The Times, October 13, 2017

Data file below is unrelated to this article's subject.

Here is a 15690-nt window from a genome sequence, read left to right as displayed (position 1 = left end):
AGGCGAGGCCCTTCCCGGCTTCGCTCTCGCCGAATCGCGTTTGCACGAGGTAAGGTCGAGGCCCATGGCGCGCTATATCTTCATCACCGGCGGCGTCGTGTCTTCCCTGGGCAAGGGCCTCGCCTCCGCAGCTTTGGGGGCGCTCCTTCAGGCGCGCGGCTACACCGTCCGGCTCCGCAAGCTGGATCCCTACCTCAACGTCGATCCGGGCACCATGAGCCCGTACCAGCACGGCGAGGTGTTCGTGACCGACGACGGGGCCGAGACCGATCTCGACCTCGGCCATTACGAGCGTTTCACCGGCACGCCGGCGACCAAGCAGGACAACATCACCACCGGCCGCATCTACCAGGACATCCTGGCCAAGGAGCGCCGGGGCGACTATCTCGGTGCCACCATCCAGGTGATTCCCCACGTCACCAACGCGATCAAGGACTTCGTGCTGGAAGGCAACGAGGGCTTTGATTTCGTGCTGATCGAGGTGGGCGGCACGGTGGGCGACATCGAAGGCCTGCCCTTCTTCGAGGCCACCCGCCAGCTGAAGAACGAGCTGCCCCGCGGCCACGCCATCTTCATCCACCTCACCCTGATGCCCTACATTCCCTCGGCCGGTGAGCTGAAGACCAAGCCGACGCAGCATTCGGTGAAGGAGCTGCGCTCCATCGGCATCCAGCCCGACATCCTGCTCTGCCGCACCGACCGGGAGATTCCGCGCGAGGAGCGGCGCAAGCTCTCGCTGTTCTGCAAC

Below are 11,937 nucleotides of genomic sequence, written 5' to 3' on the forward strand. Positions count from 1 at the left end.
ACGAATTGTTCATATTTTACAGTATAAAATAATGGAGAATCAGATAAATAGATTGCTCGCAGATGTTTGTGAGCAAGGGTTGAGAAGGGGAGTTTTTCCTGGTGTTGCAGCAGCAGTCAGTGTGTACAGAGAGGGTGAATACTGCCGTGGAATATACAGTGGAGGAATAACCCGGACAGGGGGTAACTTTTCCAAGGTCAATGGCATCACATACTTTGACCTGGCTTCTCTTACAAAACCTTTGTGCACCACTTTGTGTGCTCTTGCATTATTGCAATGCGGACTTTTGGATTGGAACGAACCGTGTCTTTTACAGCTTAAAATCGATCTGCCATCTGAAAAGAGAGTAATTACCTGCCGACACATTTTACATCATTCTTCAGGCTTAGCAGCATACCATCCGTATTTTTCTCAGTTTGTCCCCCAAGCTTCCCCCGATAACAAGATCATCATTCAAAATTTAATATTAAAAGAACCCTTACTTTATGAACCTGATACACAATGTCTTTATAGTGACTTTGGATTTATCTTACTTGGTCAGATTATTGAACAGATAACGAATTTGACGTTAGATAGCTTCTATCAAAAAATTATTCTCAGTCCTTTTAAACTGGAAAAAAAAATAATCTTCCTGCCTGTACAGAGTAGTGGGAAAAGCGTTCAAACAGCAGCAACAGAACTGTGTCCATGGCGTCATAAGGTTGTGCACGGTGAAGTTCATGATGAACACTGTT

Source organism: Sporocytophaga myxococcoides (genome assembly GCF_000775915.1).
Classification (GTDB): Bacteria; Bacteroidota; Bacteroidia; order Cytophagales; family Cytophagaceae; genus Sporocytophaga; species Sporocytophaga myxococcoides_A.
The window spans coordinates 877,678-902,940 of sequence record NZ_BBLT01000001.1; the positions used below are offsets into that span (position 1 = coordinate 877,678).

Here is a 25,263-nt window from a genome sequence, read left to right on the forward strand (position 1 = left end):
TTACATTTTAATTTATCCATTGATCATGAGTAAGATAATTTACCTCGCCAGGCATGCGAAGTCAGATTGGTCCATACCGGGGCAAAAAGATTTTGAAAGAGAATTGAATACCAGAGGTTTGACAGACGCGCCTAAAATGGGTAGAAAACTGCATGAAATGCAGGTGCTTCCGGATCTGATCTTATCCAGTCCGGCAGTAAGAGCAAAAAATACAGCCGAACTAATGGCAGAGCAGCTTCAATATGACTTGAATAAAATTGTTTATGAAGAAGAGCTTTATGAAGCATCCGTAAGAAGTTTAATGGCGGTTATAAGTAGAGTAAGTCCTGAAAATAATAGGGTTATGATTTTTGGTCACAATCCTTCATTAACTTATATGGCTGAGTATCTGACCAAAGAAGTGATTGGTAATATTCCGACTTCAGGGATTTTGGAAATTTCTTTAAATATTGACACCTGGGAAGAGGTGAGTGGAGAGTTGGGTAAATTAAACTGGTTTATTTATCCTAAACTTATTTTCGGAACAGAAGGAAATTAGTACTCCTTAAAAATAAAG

‘Effectively’ and ‘in effect’ do not mean the same thing. ‘Effectively’ means the intended outcome was achieved, as in ‘Putting down poison effectively cleared the island of rats’, while ‘in effect’ means that something happened even though it might not have been intended, as in ‘Putting down poison in effect turned the island into a wildlife desert’. Most of the time ‘effectively’, if correctly used, would be redundant (as in my example above), while ‘in effect’ is nearly always the one that is required, as here. It should say either ‘ . . . are in effect to be given an amnesty’ or ‘ . . . are to be given an amnesty in effect’.

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